This book has focused on the practical benefits of learning a foreign language. We have discussed language as a tool for getting a better job, closing a sale, and learning more about our strategic and commercial competitors. While all these hard-boiled reasons for learning a foreign language are perfectly valid, by themselves they present a one-sided picture.
When you learn a foreign language, you will have a chance to step into other cultures in a way that is simply not possible otherwise. Some of the fondest memories of my career are drawn from the time I spent in Aguascalientes, a medium-sized city in central Mexico. I interacted with many interesting people, a few of whom I am still in contact with today. I had a chance to deeply experience a fascinating country that is a mixture of the Spanish, Aztec, and Mayan cultures. As much as I love the United States, my adventures there could never have been exactly duplicated in the USA.
One of the benefits of exploring other cultures is that they will give you new insights into your own. You will discover some aspects of the foreign culture that you prefer. At the same time, you will also encounter aspects of the foreign culture that give you a greater appreciation for life in your own part of the world.
Most people undergo an initial “honeymoon phase” when they step into another culture, during which they believe that everything on the other side is inherently more sophisticated and enlightened. When I first began working with Japanese companies about 15 years ago, I was convinced that Japanese management practices were vastly superior to American management practices. My impressions were bolstered by the “Japanese-style management” craze that was currently sweeping through the American business and academic communities. I absorbed all the good press about Japanese companies: they emphasize teamwork, they take care of their own, and they focus on quality.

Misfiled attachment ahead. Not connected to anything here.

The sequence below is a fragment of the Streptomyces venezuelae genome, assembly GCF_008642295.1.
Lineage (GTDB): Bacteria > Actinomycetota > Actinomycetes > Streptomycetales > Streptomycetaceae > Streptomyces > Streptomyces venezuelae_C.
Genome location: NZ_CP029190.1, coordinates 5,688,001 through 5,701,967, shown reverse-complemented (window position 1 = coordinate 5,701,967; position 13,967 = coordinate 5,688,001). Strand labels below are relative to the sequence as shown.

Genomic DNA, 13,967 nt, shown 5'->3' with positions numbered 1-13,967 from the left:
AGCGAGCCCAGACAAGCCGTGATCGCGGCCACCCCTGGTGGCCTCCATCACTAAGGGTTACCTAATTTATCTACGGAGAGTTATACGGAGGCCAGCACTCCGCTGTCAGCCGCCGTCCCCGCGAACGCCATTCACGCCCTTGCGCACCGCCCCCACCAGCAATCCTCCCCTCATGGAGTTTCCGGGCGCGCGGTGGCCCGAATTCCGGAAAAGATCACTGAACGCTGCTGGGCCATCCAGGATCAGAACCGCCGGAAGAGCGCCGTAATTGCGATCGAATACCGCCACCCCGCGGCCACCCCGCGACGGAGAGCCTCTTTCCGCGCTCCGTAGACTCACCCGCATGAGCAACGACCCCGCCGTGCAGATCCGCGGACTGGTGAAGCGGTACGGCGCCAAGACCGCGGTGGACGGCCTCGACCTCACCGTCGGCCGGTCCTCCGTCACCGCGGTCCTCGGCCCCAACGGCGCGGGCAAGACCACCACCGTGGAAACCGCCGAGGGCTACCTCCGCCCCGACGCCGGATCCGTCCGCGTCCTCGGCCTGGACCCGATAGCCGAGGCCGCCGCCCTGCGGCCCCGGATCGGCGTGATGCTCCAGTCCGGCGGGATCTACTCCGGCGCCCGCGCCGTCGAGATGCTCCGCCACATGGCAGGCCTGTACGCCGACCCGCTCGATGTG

After a decade and a half working with Japanese companies, I can tell you that much of the good press turned out to be true. Japanese companies are, on average, more team-oriented and harmonious. In my opinion, they have fewer problems with management power plays and factional strife. And the quality of Japanese products is confirmed every year, when Honda and Toyota take a large percentage of the top spots in consumer satisfaction and industry surveys.
But I also discovered that not everything about Japanese companies is positive. They are typically more bureaucratic and less efficient than their American counterparts. Even the simplest decisions can require hours of meetings in the interest of building a redundant consensus.
In Japan, the company invades the employee’s personal life to an extent that few Americans would find acceptable. In order to build group harmony, Japanese company employees often must spend their precious free hours drinking and socializing with their colleagues. This means that few Japanese workers have much time for family life or personal enrichment activities.
My exposure to Japanese culture has not lessened my appreciation for the aspects of American culture which I most value: individuality and personal freedom. Nor has my identity as an American prevented me from admiring the positive traits of the Japanese work and cultural environments.
When you can fully understand what is written and said on both sides of a national boundary, you have a basis for weighing the relative merits of “their ways” versus “our ways.” This is perhaps the greatest reward in learning another language. You gain not only another mode of communication, but another way in which to see the world.